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Obama: US Has Always Paid Its Bills

President Barack Obama tried to reassure the world Tuesday that the United States has always paid its bills as the country faces a deadline to raise the debt ceiling.

Mr. Obama told journalists that remarks from Congress indicating that a debt default may not damage the world economic recovery make investors nervous.

He called on Congress to hold a clean vote on raising the debt ceiling -- a vote with no other issues attached.

Mr. Obama also appealed to Congress to pass a clean spending bill and reopen the government -- now in its second week of a shutdown.

Republican House Speaker John Boehner says he is disappointed the president is refusing to negotiate on the debt limit or a spending bill, saying this is not the American system of government.

He says the debt limit has always been fair game for bargaining and says the United States cannot keep spending money it does not have.

Mr. Obama said again Tuesday he will not negotiate under threat.



The president said the economic consequences of defaulting on the debt would be "dramatically worse" than the government shutdown. He said it would disrupt markets and undermine the world's confidence in the United States as the bedrock of the global economy.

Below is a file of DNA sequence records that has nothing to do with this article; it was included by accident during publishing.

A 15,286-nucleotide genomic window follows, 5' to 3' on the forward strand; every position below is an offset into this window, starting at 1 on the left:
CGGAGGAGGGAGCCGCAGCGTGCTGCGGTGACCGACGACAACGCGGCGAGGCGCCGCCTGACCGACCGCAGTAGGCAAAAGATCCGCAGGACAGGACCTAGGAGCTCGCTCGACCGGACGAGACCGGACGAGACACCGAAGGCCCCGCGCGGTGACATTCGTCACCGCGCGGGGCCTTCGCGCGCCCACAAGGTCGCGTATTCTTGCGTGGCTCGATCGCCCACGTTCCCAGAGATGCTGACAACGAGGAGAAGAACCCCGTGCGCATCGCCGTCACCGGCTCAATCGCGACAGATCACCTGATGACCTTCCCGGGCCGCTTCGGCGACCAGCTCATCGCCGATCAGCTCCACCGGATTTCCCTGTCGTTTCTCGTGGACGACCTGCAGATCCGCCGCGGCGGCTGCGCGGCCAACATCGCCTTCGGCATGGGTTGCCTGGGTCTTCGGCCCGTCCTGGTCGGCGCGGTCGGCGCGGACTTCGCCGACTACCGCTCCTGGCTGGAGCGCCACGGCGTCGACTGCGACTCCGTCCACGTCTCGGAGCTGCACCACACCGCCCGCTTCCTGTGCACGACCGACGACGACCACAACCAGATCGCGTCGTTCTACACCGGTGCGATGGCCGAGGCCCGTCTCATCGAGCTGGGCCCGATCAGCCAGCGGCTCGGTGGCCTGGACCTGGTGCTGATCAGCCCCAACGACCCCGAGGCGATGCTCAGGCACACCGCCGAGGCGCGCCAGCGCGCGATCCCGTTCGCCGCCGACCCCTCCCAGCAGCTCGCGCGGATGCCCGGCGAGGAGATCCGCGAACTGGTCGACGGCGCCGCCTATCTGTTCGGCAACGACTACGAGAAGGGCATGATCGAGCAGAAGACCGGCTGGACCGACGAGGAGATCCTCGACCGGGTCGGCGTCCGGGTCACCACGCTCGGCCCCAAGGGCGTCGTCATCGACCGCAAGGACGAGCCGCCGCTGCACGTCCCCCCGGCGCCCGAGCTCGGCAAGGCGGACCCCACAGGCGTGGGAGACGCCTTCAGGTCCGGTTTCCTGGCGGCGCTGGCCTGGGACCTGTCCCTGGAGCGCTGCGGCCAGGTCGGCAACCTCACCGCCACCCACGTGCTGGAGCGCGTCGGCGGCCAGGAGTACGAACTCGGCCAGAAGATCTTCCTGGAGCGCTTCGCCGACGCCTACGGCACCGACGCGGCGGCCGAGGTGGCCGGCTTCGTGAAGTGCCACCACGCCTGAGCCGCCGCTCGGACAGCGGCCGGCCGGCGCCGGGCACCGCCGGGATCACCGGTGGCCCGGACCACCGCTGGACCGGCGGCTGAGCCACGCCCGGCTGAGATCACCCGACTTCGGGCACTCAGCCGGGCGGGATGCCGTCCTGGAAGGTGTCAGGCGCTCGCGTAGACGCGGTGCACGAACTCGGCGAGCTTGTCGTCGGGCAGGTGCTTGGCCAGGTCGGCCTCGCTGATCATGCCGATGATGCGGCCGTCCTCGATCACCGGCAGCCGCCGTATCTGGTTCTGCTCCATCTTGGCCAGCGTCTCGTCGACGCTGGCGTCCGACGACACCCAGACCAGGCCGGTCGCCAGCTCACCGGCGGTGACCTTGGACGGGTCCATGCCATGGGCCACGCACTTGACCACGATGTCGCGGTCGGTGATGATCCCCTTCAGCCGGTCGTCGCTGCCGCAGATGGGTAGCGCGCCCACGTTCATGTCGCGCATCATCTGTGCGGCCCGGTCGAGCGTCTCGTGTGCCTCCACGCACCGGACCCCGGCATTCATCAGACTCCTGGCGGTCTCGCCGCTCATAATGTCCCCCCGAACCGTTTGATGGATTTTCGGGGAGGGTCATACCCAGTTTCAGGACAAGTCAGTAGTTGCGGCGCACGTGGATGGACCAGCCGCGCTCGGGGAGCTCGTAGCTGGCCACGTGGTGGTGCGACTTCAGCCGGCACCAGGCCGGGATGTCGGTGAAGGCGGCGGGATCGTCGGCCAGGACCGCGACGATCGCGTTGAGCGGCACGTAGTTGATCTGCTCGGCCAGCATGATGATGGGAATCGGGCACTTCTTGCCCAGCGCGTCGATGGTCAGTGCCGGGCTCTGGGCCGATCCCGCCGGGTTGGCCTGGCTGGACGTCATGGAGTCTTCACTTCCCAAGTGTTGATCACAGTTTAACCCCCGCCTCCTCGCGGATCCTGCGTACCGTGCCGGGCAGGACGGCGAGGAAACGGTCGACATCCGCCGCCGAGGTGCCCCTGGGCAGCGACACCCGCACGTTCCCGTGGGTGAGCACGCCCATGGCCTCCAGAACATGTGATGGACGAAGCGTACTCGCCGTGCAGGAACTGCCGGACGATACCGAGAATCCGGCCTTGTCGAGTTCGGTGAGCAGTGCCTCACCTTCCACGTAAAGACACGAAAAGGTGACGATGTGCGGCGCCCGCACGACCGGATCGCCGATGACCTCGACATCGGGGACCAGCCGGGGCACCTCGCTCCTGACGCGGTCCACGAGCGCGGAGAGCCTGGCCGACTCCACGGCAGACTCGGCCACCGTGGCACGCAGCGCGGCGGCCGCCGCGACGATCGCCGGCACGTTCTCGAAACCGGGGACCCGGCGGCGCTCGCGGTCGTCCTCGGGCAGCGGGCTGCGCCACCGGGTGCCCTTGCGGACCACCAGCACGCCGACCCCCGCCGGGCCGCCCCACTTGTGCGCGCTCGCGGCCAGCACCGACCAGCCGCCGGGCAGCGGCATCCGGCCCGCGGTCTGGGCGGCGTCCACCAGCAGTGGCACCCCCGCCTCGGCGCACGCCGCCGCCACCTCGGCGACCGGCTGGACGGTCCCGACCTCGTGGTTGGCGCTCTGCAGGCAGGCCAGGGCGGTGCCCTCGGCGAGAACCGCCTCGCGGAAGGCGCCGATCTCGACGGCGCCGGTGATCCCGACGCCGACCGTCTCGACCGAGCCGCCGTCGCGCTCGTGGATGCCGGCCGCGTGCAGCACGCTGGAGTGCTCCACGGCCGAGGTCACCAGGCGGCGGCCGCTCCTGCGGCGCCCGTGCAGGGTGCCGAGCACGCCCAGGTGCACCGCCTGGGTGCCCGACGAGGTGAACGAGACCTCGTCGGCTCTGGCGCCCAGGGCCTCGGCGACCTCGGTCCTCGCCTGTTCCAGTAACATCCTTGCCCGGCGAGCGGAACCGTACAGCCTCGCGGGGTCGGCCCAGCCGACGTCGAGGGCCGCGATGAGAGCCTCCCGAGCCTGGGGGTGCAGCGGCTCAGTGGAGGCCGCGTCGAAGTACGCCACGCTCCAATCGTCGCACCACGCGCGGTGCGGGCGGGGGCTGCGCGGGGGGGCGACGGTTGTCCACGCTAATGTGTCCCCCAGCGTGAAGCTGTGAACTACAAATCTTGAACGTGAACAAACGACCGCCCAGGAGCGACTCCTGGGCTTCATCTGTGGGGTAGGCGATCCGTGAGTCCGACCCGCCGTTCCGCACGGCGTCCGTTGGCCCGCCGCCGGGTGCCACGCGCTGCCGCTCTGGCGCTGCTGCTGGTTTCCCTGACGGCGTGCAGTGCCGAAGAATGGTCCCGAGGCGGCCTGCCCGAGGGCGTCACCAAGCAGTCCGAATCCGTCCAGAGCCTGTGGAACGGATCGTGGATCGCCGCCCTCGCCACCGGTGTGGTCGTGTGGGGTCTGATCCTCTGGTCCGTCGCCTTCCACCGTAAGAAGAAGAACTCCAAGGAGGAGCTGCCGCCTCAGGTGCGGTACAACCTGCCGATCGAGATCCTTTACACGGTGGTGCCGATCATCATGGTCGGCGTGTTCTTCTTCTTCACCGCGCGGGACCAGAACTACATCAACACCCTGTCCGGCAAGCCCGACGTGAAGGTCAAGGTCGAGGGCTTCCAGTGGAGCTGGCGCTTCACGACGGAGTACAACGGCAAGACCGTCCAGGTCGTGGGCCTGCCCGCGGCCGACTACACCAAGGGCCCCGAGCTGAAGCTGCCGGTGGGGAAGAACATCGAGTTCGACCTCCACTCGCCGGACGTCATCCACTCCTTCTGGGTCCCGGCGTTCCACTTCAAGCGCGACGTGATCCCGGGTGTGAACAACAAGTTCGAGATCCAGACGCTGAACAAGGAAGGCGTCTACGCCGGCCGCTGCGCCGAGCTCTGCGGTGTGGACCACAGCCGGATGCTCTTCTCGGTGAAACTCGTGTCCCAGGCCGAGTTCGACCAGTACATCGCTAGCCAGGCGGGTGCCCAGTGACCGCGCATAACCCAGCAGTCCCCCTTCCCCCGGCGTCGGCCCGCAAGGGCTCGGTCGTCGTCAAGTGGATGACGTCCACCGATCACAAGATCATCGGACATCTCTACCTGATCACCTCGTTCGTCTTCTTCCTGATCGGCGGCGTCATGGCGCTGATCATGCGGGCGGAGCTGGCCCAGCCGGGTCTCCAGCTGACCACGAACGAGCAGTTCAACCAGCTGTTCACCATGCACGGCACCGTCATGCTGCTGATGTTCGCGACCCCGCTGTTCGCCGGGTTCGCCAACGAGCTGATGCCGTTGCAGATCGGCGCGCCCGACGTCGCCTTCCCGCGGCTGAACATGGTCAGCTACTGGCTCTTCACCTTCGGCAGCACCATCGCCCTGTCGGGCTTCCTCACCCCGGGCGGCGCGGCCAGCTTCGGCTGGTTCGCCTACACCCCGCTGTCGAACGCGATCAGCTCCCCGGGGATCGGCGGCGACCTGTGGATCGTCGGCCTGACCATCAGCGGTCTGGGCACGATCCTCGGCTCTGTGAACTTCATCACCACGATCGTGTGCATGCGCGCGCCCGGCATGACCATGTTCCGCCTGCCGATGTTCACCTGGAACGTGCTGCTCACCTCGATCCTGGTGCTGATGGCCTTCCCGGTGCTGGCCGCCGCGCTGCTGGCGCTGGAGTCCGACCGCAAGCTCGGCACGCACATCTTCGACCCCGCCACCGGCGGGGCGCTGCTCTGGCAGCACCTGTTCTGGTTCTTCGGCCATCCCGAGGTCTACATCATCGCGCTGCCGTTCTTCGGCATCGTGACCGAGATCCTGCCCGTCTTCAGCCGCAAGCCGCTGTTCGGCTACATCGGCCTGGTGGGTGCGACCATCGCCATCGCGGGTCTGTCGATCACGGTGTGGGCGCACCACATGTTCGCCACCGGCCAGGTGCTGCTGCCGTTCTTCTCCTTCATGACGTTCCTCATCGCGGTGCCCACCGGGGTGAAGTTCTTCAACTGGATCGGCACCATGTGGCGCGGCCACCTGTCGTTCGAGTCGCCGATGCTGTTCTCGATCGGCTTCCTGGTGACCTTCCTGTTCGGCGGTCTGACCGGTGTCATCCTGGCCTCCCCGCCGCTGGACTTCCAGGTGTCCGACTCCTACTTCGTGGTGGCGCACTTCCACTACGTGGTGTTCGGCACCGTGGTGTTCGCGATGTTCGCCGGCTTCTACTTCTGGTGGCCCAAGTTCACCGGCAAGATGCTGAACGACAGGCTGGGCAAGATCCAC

The U.S. Treasury expects to exhaust its remaining borrowing capacity under the current $16.7 trillion limit by October 17.

The U.S. government shut down all but essential services on October 1 when Congress could not pass a funding bill. House Republicans insist on defunding Obamacare. Hundreds of thousands of government workers are still furloughed and many important services remain unavailable.

OPTIONAL OBAMA SOUNDBITE:

"The point is I think not only the White House, but also Democrats in the Senate and Democrats in the House, have shown more than ample willingness to talk about any issues that the Republicans are concerned about. But we can not do it if the entire basis of the Republican strategy is, 'we're going to shut down the government or cause economic chaos if we don't get 100 percent of what we want.'"

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FILE - U.S. Secretary of State John Kerry speaks during a press conference.

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